Meares salutes record-equalling Glaetzer


Ian Chadband / AAP News

Anna Meares rarely gets star-struck enough to ask for photos – but even Australia’s emotional cycling queen was determined to get her picture taken with comeback king Matt Glaetzer.

After watching her former teammate equal her Australian record of five Commonwealth Games cycling golds, Meares had tears in her eyes as she saluted Glaetzer for his 1km time trial triumph in Monday’s final session.

“I haven’t asked for many photos with people – but I asked Matt for one with his medal tonight because I haven’t come across a human being who’s faced more challenges and been tested more, and he’s stood up every time,” double Olympic champion Meares said.

“How he’s handled himself, he should be so proud and commended for that. As a friend and former teammate, I get a little bit emotional – but I’m really, really proud of him.

“When you consider he had a heavy fall in the keirin, then got relegated from the medals after winning the (sprint) bronze last night, and that he’s come back from thyroid cancer and his coach Gary West passed away from motor neurone disease, he’s had so many challenges.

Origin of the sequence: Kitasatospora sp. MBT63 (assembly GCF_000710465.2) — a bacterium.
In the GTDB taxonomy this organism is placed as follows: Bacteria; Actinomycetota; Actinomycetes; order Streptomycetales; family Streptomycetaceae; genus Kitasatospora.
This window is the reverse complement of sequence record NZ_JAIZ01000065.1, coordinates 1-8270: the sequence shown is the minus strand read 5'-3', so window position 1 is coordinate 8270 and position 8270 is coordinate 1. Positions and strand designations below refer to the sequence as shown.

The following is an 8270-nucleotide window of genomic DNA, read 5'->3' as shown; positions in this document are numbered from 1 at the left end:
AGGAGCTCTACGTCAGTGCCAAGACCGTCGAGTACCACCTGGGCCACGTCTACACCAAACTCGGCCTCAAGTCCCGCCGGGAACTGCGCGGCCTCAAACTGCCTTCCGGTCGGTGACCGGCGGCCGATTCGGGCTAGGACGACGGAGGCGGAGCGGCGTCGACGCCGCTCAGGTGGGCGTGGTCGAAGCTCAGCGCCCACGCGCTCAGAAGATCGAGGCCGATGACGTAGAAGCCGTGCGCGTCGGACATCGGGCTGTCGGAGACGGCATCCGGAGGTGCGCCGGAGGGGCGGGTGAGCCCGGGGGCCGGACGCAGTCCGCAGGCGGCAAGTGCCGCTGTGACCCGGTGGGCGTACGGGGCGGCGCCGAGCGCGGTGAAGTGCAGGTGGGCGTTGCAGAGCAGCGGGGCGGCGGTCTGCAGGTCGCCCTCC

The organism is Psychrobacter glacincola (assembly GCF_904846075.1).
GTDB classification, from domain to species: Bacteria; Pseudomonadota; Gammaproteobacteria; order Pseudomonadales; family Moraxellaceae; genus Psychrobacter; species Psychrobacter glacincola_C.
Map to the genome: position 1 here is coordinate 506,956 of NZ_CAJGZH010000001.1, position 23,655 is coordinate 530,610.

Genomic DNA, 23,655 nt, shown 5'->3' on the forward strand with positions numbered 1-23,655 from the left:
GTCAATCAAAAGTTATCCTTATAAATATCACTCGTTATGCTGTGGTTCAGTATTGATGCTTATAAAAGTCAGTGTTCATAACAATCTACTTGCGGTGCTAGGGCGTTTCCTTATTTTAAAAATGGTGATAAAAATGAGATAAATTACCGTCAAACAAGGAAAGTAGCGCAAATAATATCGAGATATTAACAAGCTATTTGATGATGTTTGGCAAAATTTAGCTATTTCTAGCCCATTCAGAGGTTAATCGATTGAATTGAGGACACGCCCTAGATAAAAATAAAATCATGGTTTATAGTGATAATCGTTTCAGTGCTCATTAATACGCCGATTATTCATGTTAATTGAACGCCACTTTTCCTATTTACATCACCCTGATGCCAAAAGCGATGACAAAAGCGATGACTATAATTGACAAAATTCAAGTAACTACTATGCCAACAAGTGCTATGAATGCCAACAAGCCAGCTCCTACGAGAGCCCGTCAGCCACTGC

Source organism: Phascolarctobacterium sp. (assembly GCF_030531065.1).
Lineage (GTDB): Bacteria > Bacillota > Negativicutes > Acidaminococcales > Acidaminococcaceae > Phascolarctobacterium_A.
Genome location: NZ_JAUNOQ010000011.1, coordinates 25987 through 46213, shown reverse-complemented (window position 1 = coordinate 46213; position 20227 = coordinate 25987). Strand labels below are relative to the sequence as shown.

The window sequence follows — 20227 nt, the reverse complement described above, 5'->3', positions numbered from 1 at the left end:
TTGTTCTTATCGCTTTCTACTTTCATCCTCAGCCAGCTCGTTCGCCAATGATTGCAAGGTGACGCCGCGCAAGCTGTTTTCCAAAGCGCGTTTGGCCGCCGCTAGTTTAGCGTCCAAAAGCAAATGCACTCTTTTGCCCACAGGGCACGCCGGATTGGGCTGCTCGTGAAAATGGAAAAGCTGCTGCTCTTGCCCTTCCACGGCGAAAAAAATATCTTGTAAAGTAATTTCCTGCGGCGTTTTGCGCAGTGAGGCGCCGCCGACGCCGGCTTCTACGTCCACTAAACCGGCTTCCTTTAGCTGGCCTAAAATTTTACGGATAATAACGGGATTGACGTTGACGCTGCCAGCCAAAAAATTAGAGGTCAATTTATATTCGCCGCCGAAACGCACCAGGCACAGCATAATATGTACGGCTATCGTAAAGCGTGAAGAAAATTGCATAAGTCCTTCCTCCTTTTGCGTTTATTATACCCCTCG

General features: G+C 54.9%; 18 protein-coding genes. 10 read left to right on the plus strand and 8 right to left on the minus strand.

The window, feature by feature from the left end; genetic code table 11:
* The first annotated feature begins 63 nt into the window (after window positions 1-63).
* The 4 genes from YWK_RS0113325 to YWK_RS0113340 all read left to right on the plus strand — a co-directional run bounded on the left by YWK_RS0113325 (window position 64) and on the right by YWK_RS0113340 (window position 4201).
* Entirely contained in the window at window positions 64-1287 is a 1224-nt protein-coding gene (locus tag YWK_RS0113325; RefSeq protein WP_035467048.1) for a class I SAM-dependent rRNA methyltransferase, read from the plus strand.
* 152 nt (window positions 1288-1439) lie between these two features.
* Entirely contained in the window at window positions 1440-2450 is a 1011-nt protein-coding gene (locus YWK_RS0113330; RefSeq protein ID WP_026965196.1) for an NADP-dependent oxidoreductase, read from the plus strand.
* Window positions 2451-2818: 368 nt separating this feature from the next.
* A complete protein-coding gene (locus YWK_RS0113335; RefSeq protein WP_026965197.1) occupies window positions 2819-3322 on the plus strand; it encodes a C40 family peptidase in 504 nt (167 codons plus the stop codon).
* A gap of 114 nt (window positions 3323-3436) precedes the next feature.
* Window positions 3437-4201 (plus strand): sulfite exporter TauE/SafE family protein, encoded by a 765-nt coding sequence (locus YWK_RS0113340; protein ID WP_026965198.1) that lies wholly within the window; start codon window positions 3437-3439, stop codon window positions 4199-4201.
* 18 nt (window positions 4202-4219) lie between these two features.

Meares, who’s in England as one of the general managers of the Australian team, added: “Look, there’s some amazing people on the Australian team and if I’m going to share that record, I’m more than happy to share it with him!

“What he’s been able to showcase through his challenges and resilience here, I hope reaches everyone at home.”

Glaetzer smiled about the idea of being the ‘comeback king’, saying, “It seems Iike I am – but I’d like to not have the lows to come back from. Still, if it comes my way, I’m going to do my best to bounce back.”

After winning gold in what he feels may well be his final Games race, Glaetzer revealed he’d been fuelled by anger after losing what he felt had been a sprint medal won fairly on Sunday.

“I rode aggressive (in the bronze-medal race against Jack Carlin), I didn’t ride to make conta ct. I knew I won it (fair) and a lot of people have said the same,” Glaetzer said.

“The commissaries just didn’t want to give it to me … I was pretty angry, to say the least.

“I kept it under wraps until the clock went to zero (at the start of 1km time trial) – and then I let the fury out.”

Asked if he felt he could possibly triumph after his crash on Saturday, he smiled, “Nothing’s impossible, mate – I think I’ve proved that time and time again.”



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